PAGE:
Template:Animal liberation movement Animal rights is the concept that all or some animals are entitled to possess their own lives; that animals are deserving of, or already possess, certain moral rights; and that some basic rights for animals ought to be enshrined in law. The animal-rights view rejects the concept that animals are merely capital goods or property intended for the benefit of humans. The concept is often confused with animal welfare, which is the philosophy that takes cruelty towards animals and animal suffering into account, but that does not necessarily assign specific moral rights to them.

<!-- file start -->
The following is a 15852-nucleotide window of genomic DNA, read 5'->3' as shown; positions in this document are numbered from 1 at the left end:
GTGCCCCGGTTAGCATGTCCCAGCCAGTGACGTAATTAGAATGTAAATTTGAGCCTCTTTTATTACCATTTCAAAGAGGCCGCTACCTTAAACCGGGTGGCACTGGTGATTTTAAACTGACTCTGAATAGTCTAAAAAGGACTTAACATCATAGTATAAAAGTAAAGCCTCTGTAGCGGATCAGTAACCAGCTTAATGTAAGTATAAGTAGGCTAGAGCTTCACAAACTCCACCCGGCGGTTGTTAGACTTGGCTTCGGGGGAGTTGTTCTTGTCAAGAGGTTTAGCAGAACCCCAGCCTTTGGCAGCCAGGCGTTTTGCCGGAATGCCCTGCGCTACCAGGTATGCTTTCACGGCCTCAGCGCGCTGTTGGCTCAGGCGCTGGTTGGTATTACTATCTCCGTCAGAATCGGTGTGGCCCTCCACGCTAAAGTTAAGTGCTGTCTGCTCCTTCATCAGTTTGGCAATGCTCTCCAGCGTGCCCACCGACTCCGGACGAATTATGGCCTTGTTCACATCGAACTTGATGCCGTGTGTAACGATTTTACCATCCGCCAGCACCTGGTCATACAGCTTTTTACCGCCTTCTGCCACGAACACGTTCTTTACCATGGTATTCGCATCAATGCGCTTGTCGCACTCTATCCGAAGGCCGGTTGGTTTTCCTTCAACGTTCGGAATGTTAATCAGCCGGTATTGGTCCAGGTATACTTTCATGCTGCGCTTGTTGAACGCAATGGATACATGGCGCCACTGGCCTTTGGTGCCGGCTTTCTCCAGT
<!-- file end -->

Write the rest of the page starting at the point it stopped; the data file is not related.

The animal-rights philosophy does not necessarily maintain that human and non-human animals are equal. For example, animal rights advocates do not call for voting rights for chickens. Some also would make a distinction between sentient or self-aware animals and lower life forms, with the belief that only sentient animals, or perhaps only animals who have a significant degree of self-awareness, should be afforded the right to possess their own lives and bodies, without regard to how they are valued by humans. Others would extend this right to all animals, even those without developed nervous systems or self-consciousness. They maintain that any human or human institution that commodifies animals for the purposes of food, entertainment, cosmetics, clothing, scientific testing, or for any other reason, infringes upon their fundamental rights to possess themselves and to pursue their own ends.